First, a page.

On January 19, I attended a lecture/conversation at George Street Playhouse in New Brunswick, NJ on the topic: " The battle of inequalities: Obama, Trump ,Transition and Us". The lecturer was Professor David Dante Troutt of Rutgers University Law School. Following the lecture, I borrowed a copy of Professor Troutt's book from my local library; the full title of the book is "The Price of Paradise: The Cost of Inequality and a Vision for a More Equitable America" (New York University Press 2013).
Dr. Troutt begins by offering six assumptions that tend to prevent us from achieving the goal of an equitable society:
1. Middle-class life is based on self-sufficiency, not handouts.
2. Preserving the benefits of a middle-class life requires distance from the poor.
3. Segregation no longer exists unless it's merely voluntary.
4. Racism doesn't limit opportunities anymore.
5. Persistent poverty results from weak values and poor choices.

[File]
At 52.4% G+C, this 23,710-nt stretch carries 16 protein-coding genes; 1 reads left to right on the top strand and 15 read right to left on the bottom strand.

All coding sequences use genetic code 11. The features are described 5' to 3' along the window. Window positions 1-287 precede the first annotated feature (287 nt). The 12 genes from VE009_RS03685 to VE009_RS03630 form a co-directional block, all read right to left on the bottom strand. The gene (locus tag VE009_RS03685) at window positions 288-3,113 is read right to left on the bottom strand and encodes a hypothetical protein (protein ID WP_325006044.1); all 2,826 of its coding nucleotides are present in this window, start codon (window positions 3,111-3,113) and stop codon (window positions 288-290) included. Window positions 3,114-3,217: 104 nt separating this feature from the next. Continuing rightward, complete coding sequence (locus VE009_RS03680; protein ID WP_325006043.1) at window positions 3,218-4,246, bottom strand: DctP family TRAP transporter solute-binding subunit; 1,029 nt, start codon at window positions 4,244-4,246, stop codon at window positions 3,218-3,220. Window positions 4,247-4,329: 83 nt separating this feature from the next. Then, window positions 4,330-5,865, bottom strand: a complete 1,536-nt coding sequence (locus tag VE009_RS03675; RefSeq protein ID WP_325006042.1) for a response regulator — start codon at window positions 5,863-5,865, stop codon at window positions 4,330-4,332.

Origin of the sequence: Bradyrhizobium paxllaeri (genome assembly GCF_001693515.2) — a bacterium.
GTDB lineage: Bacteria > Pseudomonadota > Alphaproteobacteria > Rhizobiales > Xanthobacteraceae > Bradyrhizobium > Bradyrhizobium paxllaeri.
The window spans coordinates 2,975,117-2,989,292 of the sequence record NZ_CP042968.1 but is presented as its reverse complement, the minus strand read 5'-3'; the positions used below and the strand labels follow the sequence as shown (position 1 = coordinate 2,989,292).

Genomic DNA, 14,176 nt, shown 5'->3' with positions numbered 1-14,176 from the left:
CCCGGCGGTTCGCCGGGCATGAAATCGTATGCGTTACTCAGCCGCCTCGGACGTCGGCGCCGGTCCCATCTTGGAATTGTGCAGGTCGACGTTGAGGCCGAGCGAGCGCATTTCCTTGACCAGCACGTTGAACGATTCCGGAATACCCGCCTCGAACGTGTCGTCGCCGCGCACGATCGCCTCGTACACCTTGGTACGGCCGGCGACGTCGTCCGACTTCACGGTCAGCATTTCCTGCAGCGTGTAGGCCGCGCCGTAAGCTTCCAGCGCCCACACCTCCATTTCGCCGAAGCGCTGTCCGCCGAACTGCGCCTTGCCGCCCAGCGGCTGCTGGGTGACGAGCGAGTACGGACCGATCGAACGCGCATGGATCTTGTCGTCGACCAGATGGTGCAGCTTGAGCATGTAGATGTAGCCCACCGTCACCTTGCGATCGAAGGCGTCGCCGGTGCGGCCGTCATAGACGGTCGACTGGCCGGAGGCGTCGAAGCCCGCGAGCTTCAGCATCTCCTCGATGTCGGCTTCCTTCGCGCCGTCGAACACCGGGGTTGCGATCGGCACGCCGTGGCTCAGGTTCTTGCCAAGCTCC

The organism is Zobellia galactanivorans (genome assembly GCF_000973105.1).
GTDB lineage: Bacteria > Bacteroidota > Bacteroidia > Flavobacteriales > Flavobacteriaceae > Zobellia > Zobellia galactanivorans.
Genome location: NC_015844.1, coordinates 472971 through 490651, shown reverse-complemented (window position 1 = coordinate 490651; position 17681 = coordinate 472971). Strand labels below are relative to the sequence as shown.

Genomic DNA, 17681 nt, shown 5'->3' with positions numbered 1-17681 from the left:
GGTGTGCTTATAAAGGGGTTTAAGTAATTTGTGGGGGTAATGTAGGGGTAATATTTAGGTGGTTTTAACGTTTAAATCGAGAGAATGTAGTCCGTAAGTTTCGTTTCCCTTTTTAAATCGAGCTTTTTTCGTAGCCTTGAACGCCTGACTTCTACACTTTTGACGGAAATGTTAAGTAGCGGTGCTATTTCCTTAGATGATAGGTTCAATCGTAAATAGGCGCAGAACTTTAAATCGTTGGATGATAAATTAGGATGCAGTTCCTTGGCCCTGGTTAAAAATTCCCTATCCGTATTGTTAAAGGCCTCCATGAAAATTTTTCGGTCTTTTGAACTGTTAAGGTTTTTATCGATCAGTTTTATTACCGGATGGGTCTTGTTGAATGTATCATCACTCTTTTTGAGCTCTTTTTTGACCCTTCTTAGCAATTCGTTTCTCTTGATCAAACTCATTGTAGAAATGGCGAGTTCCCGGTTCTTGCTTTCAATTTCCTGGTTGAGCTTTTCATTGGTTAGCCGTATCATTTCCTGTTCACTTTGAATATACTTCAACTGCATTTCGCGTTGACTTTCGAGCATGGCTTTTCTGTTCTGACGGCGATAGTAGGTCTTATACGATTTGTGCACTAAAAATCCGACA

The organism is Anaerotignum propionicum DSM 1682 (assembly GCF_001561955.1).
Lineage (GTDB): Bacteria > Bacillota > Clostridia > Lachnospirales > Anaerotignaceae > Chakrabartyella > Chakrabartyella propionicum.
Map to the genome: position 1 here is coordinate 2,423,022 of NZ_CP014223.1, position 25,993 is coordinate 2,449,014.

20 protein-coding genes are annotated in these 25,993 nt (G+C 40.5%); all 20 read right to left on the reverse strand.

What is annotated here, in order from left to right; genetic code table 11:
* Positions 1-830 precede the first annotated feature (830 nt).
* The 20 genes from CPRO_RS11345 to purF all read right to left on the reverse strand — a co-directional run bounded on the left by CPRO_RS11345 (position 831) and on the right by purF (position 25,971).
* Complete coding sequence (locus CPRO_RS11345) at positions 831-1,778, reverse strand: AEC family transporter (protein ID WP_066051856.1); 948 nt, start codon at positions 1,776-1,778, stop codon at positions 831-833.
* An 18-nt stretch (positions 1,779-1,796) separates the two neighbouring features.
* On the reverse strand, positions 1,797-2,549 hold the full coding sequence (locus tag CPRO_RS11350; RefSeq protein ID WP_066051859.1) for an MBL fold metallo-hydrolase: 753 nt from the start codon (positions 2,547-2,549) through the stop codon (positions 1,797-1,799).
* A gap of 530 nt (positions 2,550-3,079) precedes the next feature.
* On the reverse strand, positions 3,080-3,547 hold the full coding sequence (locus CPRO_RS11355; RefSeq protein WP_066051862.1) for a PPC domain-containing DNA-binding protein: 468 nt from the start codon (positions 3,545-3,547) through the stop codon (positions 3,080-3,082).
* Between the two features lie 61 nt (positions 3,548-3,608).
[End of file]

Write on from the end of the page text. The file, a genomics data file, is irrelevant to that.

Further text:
6. We're all humans, so we'd be better off if we dropped all racial labels.
Through the following chapters he offers evidence to debunk these assumptions and, in a concluding chapter, offers a potential solution to the problem of racial injustice and economic inequality.
I will not attempt here to offer a full review of the book, and indeed feel that I need to reread it in order to be able to do so. But, as with the lecture I attended, I found the book to be highly informative and useful in considering not just the topic of racial equality, but many of the other issues to which this website is devoted.